The third sample sample is the Voiceworks box with the reverb effect and Chrous. Reverb time is 420ms and Feedback is 25%, Chorus is -6dB.

 

The fourth sample sample is the Voiceworks box with one unison voice, reverb effect and Chrous. Reverb time is 420ms and Feedback is 25%, Chorus is -6dB, unison voice is -6dB.

 

The fifth sample sample is the Voiceworks box with one unison voice,one harmony voice ( above), reverb effect and Chrous. Reverb time is 420ms and Feedback is 20%, Chorus is -6dB, unison voice is -3dB, harmony voice -3dB.

 

The sixth sample sample is the Voiceworks box with one unison voice,two harmony voices( above), reverb effect and Chrous. Reverb time is 420ms and Feedback is 20%, Chorus is -6dB, unison voice is -3dB, first harmony voice -3dB, second harmony voice -6dB.

 

Improve your Sound with Audi-Graph-Part I

How often is a beginning musician asked to develop a quality sound?

A new software application has been developed by a NASA engineer and it is named Audi-Graph. It turns out that the notes on our instrument consist of a fundamental frequency and a number of harmonic frequencies. The timbre of a flute playing a particular note sounds different than a saxophone playing the same note. The harmonics are what make the instruments sound different.  If you compare a professional saxophonists sound to a beginner – you will notice a difference in sound quality. Once again the difference is the harmonics.  Prior to Audi-Graph the student would listen to a good professional sound and then try to emulate that sound. This is usually a process that is trial and error and can take many years.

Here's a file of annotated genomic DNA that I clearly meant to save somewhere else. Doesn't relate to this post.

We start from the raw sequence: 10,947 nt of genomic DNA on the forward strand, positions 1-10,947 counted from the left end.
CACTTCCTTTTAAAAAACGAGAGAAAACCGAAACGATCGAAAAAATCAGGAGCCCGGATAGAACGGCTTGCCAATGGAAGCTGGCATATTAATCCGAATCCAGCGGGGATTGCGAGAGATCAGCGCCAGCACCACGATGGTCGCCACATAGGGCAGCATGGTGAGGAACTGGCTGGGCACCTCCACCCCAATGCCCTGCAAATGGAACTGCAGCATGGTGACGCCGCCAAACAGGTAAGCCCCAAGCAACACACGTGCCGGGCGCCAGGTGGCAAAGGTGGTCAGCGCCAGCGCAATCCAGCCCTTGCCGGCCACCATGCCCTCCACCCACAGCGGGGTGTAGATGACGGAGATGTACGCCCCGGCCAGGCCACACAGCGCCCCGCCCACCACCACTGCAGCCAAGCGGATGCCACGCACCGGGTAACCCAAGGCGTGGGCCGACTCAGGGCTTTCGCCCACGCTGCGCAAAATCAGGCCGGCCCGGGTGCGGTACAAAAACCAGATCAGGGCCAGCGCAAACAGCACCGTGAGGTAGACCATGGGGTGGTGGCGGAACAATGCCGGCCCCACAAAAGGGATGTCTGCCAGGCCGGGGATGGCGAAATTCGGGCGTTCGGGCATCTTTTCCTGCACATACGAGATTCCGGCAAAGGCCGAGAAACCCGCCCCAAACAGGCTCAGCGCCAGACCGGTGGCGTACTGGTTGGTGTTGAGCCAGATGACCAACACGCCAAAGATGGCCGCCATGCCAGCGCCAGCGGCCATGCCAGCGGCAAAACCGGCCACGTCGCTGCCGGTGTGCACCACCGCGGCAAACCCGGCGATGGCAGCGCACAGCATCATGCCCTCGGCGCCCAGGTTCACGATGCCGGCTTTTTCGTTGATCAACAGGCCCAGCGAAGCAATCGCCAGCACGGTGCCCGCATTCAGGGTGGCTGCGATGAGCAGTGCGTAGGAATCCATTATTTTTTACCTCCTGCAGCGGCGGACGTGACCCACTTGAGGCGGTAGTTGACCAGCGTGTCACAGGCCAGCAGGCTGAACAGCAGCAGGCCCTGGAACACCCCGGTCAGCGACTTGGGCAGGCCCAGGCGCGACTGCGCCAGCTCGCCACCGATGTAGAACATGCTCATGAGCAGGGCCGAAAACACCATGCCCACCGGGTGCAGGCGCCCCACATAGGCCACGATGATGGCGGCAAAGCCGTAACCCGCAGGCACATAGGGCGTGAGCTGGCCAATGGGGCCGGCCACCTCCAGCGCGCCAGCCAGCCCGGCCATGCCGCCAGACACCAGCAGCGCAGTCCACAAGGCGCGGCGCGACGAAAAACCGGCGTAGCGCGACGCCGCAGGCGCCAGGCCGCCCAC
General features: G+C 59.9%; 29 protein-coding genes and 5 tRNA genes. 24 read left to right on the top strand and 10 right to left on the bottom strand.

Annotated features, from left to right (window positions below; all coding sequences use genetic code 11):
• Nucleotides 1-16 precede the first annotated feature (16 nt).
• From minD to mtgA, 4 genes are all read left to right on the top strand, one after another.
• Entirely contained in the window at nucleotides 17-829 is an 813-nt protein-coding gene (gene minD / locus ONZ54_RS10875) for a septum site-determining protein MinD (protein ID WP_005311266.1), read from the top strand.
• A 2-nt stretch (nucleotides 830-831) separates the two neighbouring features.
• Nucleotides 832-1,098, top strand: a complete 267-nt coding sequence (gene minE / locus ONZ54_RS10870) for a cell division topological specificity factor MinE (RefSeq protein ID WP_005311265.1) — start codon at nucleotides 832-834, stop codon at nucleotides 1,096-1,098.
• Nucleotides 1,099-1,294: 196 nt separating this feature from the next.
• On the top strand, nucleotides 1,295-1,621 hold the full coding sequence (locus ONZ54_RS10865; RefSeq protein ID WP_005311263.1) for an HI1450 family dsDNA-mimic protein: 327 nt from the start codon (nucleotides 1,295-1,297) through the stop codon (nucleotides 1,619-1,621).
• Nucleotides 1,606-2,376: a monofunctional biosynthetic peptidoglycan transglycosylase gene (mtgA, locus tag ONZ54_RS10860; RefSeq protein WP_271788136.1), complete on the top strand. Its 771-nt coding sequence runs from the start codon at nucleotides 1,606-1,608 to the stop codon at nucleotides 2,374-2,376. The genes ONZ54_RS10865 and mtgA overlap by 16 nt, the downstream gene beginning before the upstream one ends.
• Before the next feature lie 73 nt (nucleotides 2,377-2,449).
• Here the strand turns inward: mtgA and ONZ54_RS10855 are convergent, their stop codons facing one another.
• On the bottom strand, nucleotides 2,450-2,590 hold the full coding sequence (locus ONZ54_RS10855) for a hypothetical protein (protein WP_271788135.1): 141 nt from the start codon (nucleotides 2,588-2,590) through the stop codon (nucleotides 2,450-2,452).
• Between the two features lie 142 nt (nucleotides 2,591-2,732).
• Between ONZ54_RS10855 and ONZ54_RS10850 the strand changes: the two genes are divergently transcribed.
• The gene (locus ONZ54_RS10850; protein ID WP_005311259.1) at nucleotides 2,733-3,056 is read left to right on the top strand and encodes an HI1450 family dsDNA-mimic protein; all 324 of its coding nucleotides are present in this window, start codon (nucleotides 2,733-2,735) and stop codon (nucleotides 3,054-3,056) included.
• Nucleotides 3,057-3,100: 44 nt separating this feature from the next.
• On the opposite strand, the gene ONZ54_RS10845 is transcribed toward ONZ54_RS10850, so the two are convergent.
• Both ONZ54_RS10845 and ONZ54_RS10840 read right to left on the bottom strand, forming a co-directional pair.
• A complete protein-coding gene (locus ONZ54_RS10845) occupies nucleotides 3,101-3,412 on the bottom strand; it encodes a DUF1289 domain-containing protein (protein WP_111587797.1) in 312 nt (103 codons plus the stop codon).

Audi-Graph provides visual cue’s that can allow a student to make changes ( e.g. more pressure on the reed or opening up the throat ) and see how the changes compare to a professional’s harmonics.  Simply put – if you can match the harmonics  then you will have a professional sound. The Audi-Graph software includes an ever expanding library of classical and other musical styles artists that the student can use as a reference point and try to match harmonics.

After visiting the Audi-Graph website, I was so interested that I purchased the software. I am not a beginner but I see many potential applications that I will write about in future blog articles. In addition to greatly accelerating the time it takes to develop a professional sound, I see many other applications of this software for the developing and professional musicians.

Stay tuned for future articles.